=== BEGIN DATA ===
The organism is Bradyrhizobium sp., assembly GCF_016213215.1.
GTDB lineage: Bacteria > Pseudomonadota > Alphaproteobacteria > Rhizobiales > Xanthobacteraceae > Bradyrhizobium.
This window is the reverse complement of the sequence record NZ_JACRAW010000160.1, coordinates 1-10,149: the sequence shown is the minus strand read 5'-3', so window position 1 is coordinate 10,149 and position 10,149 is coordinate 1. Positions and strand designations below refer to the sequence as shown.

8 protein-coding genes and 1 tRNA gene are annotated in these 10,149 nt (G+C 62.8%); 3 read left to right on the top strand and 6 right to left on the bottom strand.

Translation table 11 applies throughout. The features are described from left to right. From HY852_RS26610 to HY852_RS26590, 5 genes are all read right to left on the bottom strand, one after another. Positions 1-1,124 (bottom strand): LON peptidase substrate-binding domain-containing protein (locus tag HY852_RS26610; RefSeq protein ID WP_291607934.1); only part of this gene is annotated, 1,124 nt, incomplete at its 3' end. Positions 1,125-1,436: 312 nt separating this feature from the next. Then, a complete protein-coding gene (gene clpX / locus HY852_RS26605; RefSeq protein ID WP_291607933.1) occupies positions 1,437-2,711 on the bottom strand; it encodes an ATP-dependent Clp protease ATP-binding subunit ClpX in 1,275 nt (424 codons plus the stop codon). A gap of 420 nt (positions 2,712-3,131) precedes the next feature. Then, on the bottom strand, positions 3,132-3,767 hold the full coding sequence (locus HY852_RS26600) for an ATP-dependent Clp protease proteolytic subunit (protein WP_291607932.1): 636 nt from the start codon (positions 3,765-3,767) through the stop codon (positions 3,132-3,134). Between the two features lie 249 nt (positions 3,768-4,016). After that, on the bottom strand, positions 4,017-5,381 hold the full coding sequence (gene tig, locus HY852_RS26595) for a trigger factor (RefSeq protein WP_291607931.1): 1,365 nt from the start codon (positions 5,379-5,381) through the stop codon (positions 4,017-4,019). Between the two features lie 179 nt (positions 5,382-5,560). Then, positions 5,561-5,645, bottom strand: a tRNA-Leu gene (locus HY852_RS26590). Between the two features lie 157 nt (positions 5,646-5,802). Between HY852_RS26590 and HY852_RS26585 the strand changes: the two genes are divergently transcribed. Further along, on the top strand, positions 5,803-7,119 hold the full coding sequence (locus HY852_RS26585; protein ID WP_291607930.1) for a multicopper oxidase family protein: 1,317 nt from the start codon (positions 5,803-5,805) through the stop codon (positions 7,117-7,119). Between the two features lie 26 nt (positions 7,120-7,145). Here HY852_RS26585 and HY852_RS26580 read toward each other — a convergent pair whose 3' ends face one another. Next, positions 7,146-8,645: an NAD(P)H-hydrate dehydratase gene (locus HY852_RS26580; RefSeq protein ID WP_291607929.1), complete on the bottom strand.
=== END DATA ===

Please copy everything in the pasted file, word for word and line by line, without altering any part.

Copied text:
The organism is Bradyrhizobium sp., assembly GCF_016213215.1.
GTDB lineage: Bacteria > Pseudomonadota > Alphaproteobacteria > Rhizobiales > Xanthobacteraceae > Bradyrhizobium.
This window is the reverse complement of the sequence record NZ_JACRAW010000160.1, coordinates 1-10,149: the sequence shown is the minus strand read 5'-3', so window position 1 is coordinate 10,149 and position 10,149 is coordinate 1. Positions and strand designations below refer to the sequence as shown.

8 protein-coding genes and 1 tRNA gene are annotated in these 10,149 nt (G+C 62.8%); 3 read left to right on the top strand and 6 right to left on the bottom strand.

Translation table 11 applies throughout. The features are described from left to right. From HY852_RS26610 to HY852_RS26590, 5 genes are all read right to left on the bottom strand, one after another. Positions 1-1,124 (bottom strand): LON peptidase substrate-binding domain-containing protein (locus tag HY852_RS26610; RefSeq protein ID WP_291607934.1); only part of this gene is annotated, 1,124 nt, incomplete at its 3' end. Positions 1,125-1,436: 312 nt separating this feature from the next. Then, a complete protein-coding gene (gene clpX / locus HY852_RS26605; RefSeq protein ID WP_291607933.1) occupies positions 1,437-2,711 on the bottom strand; it encodes an ATP-dependent Clp protease ATP-binding subunit ClpX in 1,275 nt (424 codons plus the stop codon). A gap of 420 nt (positions 2,712-3,131) precedes the next feature. Then, on the bottom strand, positions 3,132-3,767 hold the full coding sequence (locus HY852_RS26600) for an ATP-dependent Clp protease proteolytic subunit (protein WP_291607932.1): 636 nt from the start codon (positions 3,765-3,767) through the stop codon (positions 3,132-3,134). Between the two features lie 249 nt (positions 3,768-4,016). After that, on the bottom strand, positions 4,017-5,381 hold the full coding sequence (gene tig, locus HY852_RS26595) for a trigger factor (RefSeq protein WP_291607931.1): 1,365 nt from the start codon (positions 5,379-5,381) through the stop codon (positions 4,017-4,019). Between the two features lie 179 nt (positions 5,382-5,560). Then, positions 5,561-5,645, bottom strand: a tRNA-Leu gene (locus HY852_RS26590). Between the two features lie 157 nt (positions 5,646-5,802). Between HY852_RS26590 and HY852_RS26585 the strand changes: the two genes are divergently transcribed. Further along, on the top strand, positions 5,803-7,119 hold the full coding sequence (locus HY852_RS26585; protein ID WP_291607930.1) for a multicopper oxidase family protein: 1,317 nt from the start codon (positions 5,803-5,805) through the stop codon (positions 7,117-7,119). Between the two features lie 26 nt (positions 7,120-7,145). Here HY852_RS26585 and HY852_RS26580 read toward each other — a convergent pair whose 3' ends face one another. Next, positions 7,146-8,645: an NAD(P)H-hydrate dehydratase gene (locus HY852_RS26580; RefSeq protein ID WP_291607929.1), complete on the bottom strand.